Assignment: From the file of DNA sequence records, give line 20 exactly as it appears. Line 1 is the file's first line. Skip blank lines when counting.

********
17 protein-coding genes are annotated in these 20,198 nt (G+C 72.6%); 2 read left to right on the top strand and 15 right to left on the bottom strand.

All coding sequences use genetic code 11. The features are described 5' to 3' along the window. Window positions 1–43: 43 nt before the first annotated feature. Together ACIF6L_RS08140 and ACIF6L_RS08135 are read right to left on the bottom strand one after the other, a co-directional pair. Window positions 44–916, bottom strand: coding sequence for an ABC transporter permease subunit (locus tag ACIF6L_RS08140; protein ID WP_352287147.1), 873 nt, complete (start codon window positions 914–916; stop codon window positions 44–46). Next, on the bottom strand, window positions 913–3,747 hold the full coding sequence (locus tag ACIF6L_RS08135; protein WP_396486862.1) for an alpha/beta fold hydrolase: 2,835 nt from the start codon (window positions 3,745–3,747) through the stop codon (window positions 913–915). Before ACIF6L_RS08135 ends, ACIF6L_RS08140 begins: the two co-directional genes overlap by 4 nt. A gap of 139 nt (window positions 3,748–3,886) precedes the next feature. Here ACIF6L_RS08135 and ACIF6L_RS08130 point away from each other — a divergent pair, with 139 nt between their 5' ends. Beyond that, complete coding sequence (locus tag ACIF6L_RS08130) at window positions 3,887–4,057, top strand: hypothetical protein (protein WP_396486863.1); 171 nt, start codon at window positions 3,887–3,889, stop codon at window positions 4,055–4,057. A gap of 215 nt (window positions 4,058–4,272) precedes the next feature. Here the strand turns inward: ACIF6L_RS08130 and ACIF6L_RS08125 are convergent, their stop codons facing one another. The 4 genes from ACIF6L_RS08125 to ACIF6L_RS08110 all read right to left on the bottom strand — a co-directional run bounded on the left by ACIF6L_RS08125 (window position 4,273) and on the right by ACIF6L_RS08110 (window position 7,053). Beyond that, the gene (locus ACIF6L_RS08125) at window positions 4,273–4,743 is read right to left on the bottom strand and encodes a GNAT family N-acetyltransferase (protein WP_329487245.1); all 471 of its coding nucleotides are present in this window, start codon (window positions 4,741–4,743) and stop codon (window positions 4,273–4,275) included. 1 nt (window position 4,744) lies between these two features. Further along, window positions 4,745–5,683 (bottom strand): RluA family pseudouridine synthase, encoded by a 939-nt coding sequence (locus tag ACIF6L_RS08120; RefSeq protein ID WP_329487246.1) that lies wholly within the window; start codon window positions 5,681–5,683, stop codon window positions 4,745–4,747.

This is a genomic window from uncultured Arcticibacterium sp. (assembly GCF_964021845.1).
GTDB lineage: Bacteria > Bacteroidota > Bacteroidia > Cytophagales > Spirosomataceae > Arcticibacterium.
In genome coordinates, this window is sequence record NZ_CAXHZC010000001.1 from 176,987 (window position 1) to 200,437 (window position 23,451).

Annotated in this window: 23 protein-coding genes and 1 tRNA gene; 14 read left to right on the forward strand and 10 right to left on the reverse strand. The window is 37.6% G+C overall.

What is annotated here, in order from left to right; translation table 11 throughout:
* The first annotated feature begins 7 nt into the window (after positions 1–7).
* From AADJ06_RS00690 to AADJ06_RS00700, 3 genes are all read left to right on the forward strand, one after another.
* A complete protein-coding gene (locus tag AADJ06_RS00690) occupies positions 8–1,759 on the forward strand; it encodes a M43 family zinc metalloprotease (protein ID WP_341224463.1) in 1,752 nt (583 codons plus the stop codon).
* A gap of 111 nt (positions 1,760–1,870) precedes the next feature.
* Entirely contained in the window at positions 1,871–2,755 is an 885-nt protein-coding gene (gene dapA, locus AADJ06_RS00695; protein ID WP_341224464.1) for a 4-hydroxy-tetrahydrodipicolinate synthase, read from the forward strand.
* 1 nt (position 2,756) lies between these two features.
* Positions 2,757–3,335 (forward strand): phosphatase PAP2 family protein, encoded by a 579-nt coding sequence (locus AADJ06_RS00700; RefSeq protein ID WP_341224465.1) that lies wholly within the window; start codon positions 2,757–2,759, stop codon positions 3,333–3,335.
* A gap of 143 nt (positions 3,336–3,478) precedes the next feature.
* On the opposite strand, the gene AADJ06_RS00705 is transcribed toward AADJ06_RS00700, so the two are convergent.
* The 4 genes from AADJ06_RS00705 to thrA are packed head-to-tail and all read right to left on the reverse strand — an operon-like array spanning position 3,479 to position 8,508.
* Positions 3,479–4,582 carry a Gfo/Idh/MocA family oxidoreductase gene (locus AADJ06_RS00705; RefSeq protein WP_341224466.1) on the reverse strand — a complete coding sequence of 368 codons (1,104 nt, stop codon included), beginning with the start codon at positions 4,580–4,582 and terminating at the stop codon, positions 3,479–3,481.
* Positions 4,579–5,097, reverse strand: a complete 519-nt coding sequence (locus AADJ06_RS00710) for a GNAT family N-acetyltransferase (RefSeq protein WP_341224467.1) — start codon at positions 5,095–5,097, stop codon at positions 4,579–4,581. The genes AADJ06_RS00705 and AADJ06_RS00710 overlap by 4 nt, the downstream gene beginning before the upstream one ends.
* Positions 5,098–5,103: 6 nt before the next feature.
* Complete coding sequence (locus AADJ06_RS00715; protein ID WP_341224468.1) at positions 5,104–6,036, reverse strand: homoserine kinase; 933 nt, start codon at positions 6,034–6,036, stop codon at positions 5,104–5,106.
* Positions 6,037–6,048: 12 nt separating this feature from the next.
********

* Positions 5,098–5,103: 6 nt before the next feature.